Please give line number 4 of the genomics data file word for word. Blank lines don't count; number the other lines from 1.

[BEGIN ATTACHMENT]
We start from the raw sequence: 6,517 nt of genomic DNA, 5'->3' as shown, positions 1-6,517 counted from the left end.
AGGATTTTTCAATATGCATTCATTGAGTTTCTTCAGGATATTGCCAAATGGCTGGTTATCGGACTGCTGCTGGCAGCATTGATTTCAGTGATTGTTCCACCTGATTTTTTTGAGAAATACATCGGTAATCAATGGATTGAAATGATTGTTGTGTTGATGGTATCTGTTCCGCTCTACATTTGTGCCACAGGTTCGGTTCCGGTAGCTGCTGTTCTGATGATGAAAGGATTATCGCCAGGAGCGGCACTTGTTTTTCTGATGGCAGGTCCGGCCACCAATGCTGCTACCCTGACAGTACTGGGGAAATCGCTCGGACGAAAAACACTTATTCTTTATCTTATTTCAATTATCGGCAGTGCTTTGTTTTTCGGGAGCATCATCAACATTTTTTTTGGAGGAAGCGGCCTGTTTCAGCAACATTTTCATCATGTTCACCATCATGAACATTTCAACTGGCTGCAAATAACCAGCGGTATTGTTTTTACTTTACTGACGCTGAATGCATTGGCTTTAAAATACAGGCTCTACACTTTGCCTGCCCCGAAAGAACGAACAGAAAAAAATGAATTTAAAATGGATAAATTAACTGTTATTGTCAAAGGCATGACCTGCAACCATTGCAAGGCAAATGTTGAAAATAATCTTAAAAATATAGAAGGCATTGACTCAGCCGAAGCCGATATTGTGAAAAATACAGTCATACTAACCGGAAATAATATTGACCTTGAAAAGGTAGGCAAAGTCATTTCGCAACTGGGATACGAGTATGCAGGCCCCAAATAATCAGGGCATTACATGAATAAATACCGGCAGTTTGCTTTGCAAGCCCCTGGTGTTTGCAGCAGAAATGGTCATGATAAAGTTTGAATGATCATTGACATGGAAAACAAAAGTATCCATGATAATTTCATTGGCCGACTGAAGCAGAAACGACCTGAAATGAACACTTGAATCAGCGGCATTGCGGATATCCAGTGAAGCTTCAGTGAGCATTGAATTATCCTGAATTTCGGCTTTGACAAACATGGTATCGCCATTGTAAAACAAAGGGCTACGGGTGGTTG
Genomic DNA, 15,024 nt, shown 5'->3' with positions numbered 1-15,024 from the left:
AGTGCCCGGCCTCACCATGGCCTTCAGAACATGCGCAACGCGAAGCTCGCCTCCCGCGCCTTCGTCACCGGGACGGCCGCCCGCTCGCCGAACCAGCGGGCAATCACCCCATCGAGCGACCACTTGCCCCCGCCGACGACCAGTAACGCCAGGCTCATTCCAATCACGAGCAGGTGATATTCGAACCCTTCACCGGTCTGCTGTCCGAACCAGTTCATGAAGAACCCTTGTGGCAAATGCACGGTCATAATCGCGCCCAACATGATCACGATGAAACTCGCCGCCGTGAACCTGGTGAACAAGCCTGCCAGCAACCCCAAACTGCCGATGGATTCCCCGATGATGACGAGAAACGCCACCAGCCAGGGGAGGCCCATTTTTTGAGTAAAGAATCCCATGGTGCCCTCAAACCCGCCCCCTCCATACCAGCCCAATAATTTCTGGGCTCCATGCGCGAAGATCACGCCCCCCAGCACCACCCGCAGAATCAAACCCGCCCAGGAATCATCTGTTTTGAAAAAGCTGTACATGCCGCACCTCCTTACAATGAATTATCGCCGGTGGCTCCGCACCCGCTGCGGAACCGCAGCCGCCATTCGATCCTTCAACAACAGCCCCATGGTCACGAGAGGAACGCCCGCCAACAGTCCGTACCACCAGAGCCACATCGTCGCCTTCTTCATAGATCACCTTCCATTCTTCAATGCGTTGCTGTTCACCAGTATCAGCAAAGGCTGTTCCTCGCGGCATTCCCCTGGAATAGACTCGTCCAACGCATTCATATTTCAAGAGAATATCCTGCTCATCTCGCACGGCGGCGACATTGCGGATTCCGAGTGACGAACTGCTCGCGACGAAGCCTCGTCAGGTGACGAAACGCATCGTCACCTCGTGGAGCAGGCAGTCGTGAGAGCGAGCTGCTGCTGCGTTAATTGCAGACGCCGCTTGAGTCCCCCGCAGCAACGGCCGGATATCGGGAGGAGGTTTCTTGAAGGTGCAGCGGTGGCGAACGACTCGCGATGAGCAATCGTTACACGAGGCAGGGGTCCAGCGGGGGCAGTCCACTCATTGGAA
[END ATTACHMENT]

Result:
AGTGCCCGGCCTCACCATGGCCTTCAGAACATGCGCAACGCGAAGCTCGCCTCCCGCGCCTTCGTCACCGGGACGGCCGCCCGCTCGCCGAACCAGCGGGCAATCACCCCATCGAGCGACCACTTGCCCCCGCCGACGACCAGTAACGCCAGGCTCATTCCAATCACGAGCAGGTGATATTCGAACCCTTCACCGGTCTGCTGTCCGAACCAGTTCATGAAGAACCCTTGTGGCAAATGCACGGTCATAATCGCGCCCAACATGATCACGATGAAACTCGCCGCCGTGAACCTGGTGAACAAGCCTGCCAGCAACCCCAAACTGCCGATGGATTCCCCGATGATGACGAGAAACGCCACCAGCCAGGGGAGGCCCATTTTTTGAGTAAAGAATCCCATGGTGCCCTCAAACCCGCCCCCTCCATACCAGCCCAATAATTTCTGGGCTCCATGCGCGAAGATCACGCCCCCCAGCACCACCCGCAGAATCAAACCCGCCCAGGAATCATCTGTTTTGAAAAAGCTGTACATGCCGCACCTCCTTACAATGAATTATCGCCGGTGGCTCCGCACCCGCTGCGGAACCGCAGCCGCCATTCGATCCTTCAACAACAGCCCCATGGTCACGAGAGGAACGCCCGCCAACAGTCCGTACCACCAGAGCCACATCGTCGCCTTCTTCATAGATCACCTTCCATTCTTCAATGCGTTGCTGTTCACCAGTATCAGCAAAGGCTGTTCCTCGCGGCATTCCCCTGGAATAGACTCGTCCAACGCATTCATATTTCAAGAGAATATCCTGCTCATCTCGCACGGCGGCGACATTGCGGATTCCGAGTGACGAACTGCTCGCGACGAAGCCTCGTCAGGTGACGAAACGCATCGTCACCTCGTGGAGCAGGCAGTCGTGAGAGCGAGCTGCTGCTGCGTTAATTGCAGACGCCGCTTGAGTCCCCCGCAGCAACGGCCGGATATCGGGAGGAGGTTTCTTGAAGGTGCAGCGGTGGCGAACGACTCGCGATGAGCAATCGTTACACGAGGCAGGGGTCCAGCGGGGGCAGTCCACTCATTGGAA